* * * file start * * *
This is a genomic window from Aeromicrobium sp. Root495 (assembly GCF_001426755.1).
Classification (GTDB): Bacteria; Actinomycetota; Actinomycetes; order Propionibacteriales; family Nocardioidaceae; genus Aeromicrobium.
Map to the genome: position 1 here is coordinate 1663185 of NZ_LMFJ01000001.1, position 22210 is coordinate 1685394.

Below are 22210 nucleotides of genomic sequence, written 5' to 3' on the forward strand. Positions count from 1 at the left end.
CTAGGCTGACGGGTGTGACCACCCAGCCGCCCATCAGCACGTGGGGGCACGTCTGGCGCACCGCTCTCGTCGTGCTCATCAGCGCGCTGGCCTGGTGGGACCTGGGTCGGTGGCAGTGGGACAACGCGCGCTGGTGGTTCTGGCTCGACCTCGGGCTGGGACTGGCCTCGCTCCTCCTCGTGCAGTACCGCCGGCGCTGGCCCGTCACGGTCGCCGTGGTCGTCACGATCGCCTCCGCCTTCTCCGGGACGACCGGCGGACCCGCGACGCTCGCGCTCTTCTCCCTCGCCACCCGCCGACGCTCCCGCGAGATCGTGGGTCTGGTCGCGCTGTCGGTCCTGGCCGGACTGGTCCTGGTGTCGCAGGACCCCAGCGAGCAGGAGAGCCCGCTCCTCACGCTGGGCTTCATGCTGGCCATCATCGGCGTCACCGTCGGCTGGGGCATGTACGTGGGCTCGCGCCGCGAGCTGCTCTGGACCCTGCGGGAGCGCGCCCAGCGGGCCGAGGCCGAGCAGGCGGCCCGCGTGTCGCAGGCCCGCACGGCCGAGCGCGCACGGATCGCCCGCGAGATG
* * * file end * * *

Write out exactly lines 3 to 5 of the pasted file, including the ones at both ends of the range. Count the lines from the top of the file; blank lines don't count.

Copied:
Map to the genome: position 1 here is coordinate 1663185 of NZ_LMFJ01000001.1, position 22210 is coordinate 1685394.

Below are 22210 nucleotides of genomic sequence, written 5' to 3' on the forward strand. Positions count from 1 at the left end.
CTAGGCTGACGGGTGTGACCACCCAGCCGCCCATCAGCACGTGGGGGCACGTCTGGCGCACCGCTCTCGTCGTGCTCATCAGCGCGCTGGCCTGGTGGGACCTGGGTCGGTGGCAGTGGGACAACGCGCGCTGGTGGTTCTGGCTCGACCTCGGGCTGGGACTGGCCTCGCTCCTCCTCGTGCAGTACCGCCGGCGCTGGCCCGTCACGGTCGCCGTGGTCGTCACGATCGCCTCCGCCTTCTCCGGGACGACCGGCGGACCCGCGACGCTCGCGCTCTTCTCCCTCGCCACCCGCCGACGCTCCCGCGAGATCGTGGGTCTGGTCGCGCTGTCGGTCCTGGCCGGACTGGTCCTGGTGTCGCAGGACCCCAGCGAGCAGGAGAGCCCGCTCCTCACGCTGGGCTTCATGCTGGCCATCATCGGCGTCACCGTCGGCTGGGGCATGTACGTGGGCTCGCGCCGCGAGCTGCTCTGGACCCTGCGGGAGCGCGCCCAGCGGGCCGAGGCCGAGCAGGCGGCCCGCGTGTCGCAGGCCCGCACGGCCGAGCGCGCACGGATCGCCCGCGAGATG